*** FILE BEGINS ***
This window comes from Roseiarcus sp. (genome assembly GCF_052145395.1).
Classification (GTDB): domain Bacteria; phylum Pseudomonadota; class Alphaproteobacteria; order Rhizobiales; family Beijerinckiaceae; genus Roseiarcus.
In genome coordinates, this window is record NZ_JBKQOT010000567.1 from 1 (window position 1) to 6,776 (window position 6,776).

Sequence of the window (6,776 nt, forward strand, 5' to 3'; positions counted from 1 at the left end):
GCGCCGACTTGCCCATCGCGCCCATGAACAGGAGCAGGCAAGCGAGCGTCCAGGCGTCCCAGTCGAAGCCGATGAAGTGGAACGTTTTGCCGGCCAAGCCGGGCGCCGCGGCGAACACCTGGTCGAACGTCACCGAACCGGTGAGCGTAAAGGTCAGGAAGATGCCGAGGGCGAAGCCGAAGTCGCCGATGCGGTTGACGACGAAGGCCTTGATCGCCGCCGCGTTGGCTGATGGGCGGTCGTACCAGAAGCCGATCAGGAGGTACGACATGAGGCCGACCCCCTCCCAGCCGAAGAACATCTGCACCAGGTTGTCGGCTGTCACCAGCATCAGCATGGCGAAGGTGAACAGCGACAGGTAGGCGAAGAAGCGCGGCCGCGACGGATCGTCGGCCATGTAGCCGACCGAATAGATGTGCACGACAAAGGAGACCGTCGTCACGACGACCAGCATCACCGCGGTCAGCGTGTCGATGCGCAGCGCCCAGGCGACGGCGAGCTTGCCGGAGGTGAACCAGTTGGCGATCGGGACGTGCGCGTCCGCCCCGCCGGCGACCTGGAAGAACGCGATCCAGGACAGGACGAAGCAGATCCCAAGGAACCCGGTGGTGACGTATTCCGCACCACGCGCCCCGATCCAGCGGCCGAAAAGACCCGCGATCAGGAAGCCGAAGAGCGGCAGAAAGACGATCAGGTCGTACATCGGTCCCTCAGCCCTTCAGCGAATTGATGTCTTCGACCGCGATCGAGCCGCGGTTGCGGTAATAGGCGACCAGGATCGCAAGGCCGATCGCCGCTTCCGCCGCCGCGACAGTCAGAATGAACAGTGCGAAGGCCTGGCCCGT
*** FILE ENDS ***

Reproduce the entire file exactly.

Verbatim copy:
This window comes from Roseiarcus sp. (genome assembly GCF_052145395.1).
Classification (GTDB): domain Bacteria; phylum Pseudomonadota; class Alphaproteobacteria; order Rhizobiales; family Beijerinckiaceae; genus Roseiarcus.
In genome coordinates, this window is record NZ_JBKQOT010000567.1 from 1 (window position 1) to 6,776 (window position 6,776).

Sequence of the window (6,776 nt, forward strand, 5' to 3'; positions counted from 1 at the left end):
GCGCCGACTTGCCCATCGCGCCCATGAACAGGAGCAGGCAAGCGAGCGTCCAGGCGTCCCAGTCGAAGCCGATGAAGTGGAACGTTTTGCCGGCCAAGCCGGGCGCCGCGGCGAACACCTGGTCGAACGTCACCGAACCGGTGAGCGTAAAGGTCAGGAAGATGCCGAGGGCGAAGCCGAAGTCGCCGATGCGGTTGACGACGAAGGCCTTGATCGCCGCCGCGTTGGCTGATGGGCGGTCGTACCAGAAGCCGATCAGGAGGTACGACATGAGGCCGACCCCCTCCCAGCCGAAGAACATCTGCACCAGGTTGTCGGCTGTCACCAGCATCAGCATGGCGAAGGTGAACAGCGACAGGTAGGCGAAGAAGCGCGGCCGCGACGGATCGTCGGCCATGTAGCCGACCGAATAGATGTGCACGACAAAGGAGACCGTCGTCACGACGACCAGCATCACCGCGGTCAGCGTGTCGATGCGCAGCGCCCAGGCGACGGCGAGCTTGCCGGAGGTGAACCAGTTGGCGATCGGGACGTGCGCGTCCGCCCCGCCGGCGACCTGGAAGAACGCGATCCAGGACAGGACGAAGCAGATCCCAAGGAACCCGGTGGTGACGTATTCCGCACCACGCGCCCCGATCCAGCGGCCGAAAAGACCCGCGATCAGGAAGCCGAAGAGCGGCAGAAAGACGATCAGGTCGTACATCGGTCCCTCAGCCCTTCAGCGAATTGATGTCTTCGACCGCGATCGAGCCGCGGTTGCGGTAATAGGCGACCAGGATCGCAAGGCCGATCGCCGCTTCCGCCGCCGCGACAGTCAGAATGAACAGTGCGAAGGCCTGGCCCGT